Ford considers plug-in hybrids for Europe

Meanwhile, electric car sales in the US are finally gaining significant ground

Ford may introduce plug-in hybrid versions of both the Mondeo and the C-Max as part of an expansion of its electric vehicle lineups in Europe. The American car maker already sells plug-in versions of the Fusion (nee Mondeo) and C-Max under the Energi sub-brand in the US.

The European versions of both cars are built in the same factory in Valencia, Spain, which would make the investment needed to bring them to Europe that much lower. For the moment, Ford has only committed to bring the conventional hybrid version of the new Mondeo to Europe.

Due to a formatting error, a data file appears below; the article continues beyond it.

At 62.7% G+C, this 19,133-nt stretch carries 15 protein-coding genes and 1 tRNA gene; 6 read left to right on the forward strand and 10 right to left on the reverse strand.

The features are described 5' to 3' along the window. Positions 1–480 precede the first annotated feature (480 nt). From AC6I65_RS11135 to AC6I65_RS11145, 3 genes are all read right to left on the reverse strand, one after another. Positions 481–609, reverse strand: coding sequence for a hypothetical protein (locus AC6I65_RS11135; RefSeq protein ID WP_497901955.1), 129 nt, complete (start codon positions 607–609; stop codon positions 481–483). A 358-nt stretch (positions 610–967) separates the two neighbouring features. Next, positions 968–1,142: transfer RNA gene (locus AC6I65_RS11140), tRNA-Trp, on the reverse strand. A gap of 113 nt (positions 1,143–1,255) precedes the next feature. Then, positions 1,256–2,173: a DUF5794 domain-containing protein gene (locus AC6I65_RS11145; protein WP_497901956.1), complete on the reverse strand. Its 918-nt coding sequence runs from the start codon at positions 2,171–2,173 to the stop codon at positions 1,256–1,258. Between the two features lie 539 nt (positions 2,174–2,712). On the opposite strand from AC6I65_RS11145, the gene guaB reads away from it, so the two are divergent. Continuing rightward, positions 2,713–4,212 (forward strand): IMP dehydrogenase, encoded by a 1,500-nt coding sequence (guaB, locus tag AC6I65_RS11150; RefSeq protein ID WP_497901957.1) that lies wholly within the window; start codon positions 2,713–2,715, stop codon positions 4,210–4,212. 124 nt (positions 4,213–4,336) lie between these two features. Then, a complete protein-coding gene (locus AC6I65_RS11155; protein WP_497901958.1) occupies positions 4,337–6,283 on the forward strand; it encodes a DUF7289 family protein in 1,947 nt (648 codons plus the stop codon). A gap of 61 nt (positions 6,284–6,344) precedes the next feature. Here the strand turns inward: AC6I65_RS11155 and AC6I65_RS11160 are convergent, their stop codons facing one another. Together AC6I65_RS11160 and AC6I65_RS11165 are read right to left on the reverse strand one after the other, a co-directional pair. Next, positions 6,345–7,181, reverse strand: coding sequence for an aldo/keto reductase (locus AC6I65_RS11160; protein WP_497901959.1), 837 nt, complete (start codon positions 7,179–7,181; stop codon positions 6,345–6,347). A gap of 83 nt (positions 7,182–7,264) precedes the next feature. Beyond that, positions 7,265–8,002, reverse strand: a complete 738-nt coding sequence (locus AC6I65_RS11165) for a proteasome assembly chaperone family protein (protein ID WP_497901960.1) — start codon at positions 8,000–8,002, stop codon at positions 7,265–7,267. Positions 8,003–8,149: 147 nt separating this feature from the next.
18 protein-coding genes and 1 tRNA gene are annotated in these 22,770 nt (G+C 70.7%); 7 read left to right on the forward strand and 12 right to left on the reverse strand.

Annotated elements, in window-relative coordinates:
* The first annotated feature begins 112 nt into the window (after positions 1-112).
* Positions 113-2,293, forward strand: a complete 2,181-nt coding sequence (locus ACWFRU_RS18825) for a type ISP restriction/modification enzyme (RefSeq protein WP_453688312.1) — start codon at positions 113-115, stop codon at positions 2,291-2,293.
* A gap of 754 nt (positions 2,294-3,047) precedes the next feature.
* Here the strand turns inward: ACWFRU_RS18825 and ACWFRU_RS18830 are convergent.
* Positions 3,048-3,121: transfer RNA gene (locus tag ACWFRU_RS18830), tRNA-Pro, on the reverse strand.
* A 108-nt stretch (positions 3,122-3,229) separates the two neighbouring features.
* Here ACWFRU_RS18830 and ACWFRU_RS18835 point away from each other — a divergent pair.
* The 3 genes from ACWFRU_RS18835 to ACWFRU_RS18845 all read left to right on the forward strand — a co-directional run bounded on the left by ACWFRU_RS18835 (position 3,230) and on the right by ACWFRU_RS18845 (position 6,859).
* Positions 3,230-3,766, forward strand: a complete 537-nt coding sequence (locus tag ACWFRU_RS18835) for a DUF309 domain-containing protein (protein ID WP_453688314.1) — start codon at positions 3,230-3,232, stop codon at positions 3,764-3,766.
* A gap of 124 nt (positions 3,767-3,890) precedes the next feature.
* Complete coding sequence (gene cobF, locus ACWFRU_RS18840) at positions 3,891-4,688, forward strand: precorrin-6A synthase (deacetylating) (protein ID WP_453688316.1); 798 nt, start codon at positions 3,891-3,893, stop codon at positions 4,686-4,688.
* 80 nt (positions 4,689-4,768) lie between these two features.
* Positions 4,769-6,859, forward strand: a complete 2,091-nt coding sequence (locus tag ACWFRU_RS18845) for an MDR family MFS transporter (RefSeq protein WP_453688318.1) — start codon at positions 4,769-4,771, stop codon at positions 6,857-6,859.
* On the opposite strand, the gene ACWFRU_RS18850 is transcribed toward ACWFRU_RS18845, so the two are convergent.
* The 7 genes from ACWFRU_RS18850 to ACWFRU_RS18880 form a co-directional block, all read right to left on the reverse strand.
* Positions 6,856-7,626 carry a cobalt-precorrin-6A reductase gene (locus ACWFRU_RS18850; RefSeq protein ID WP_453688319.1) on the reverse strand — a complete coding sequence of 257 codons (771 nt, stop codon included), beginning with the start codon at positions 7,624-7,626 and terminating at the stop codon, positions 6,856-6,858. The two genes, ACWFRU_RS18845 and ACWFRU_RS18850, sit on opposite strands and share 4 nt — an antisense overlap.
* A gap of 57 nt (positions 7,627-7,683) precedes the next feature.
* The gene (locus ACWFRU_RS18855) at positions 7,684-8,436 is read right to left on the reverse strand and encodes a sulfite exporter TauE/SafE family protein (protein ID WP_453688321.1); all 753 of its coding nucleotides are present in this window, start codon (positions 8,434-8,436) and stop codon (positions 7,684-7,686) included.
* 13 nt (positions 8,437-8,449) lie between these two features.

While the European model Mondeo hybrid, without a plug-in capability, scores a 99g/km CO2 rating, the American market Fusion Energi has a claimed 32km battery-only range, a 23g/km CO2 figure and a 2.7-litres per 100km fuel economy rating. There is some controversy around that figure though. Ford was forced into an embarrassing climbdown from the car’s original 100mpg (2.4 litres per 100km) figure after the US Environmental Protection Agency (EPA) received angry complaints from buyers that their cars could get nowhere near the official figures.

There are only four plug-in hybrids on sale in Europe – the BMW i3 REX, the Mitsubishi Outlander PHEV, the Volvo S60 plug-in and the Toyota Prius plug-in. Even combined, their sales figures don't currently break the 20,000 units-a-year barrier, but Ford is obviously keeping an eye on the future.

Neil Briscoe

Neil Briscoe

Neil Briscoe, a contributor to The Irish Times, specialises in motoring